“The two things I love most are novels and birds,” said Jonathan Franzen in a Guardian profile not long ago. “They’re both in trouble, and I want to advocate for both of them.” Chances are that even that famously internet-averse novelist-turned-birdwatcher would enjoy the online attraction called The Bird Library, “where the need to feed meets the need to read.” Its live Youtube stream shows the goings-on of a tiny library built especially for our feathered friends. “Perched in a backyard in the city of Charlottesville,” writes Atlas Obscura’s Claire Voon, “it is the passion project of librarian Rebecca Flowers and woodworker Kevin Cwalina, who brought together their skills and interests to showcase the lives of their backyard birds.”
Recent visitors, Voon adds, “have included a striking rose-breasted grosbeak, a cardinal that looks like it’s vaping, and a trio of mourning doves seemingly caught in a serious meeting.” The Bird Library’s web site offers an archive of images capturing the institution’s wee regulars, all accompanied by enlivening captions. (“Why did the bird go to the library?” “He was looking for bookworms.”)
Just as year-round birdwatching brings pleasures distinct from more casual versions of the pursuit, year-round viewing of The Bird Library makes for a deeper appreciation not just of the variety of species represented among its patrons — the creators have counted 20 so far — but for the seasonal changes in the space’s decor, especially around Christmastime.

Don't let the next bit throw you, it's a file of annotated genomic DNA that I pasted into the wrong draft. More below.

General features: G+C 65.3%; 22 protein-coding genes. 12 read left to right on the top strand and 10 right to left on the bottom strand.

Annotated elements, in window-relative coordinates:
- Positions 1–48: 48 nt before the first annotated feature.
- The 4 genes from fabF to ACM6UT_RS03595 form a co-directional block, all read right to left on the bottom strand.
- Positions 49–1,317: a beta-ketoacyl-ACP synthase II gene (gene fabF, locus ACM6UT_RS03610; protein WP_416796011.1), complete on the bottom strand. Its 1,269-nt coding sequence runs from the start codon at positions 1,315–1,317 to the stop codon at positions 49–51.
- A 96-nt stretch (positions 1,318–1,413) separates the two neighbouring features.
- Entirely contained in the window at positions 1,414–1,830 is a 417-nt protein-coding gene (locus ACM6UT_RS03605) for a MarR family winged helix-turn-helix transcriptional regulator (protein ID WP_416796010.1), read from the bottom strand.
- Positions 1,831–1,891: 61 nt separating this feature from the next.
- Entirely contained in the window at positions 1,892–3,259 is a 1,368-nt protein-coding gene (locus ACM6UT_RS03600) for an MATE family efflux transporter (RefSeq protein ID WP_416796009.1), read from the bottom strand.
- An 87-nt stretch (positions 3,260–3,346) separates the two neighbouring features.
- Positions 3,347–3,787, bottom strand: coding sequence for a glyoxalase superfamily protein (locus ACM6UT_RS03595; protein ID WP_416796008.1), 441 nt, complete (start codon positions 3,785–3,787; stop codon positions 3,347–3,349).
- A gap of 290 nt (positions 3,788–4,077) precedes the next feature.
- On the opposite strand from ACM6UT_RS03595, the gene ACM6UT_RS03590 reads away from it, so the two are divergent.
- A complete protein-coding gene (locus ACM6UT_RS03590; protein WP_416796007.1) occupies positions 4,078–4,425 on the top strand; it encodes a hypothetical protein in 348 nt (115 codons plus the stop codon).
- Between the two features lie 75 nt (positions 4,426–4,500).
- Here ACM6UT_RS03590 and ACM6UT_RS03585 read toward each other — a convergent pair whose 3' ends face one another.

As longtime viewers know, this isn’t the original Bird Library. “In late 2018 we demolished the old Bird Library and started design and development of a new and improved Bird Library 2.0! Complete with a large concrete base for increased capacity and a bigger circulation desk capable of feeding all our guests all day long.” Just as libraries for humans need occasional renovation, so, it seems, do libraries for birds — a concept that could soon expand outside Virginia. “Cwalina hopes to eventually publish an open-access plan for a similar bird library, so that other birders can build their own versions,” reports Voon. And a bird-loving 21st-century Andrew Carnegie steps forward to ensure their architectural respectability, might we suggest going with modernism?
Based in Seoul, Colin Marshall writes and broadcasts on cities, language, and culture. His projects include the book The Stateless City: a Walk through 21st-Century Los Angeles and the video series The City in Cinema. Follow him on Twitter at @colinmarshall, on Facebook, or on Instagram.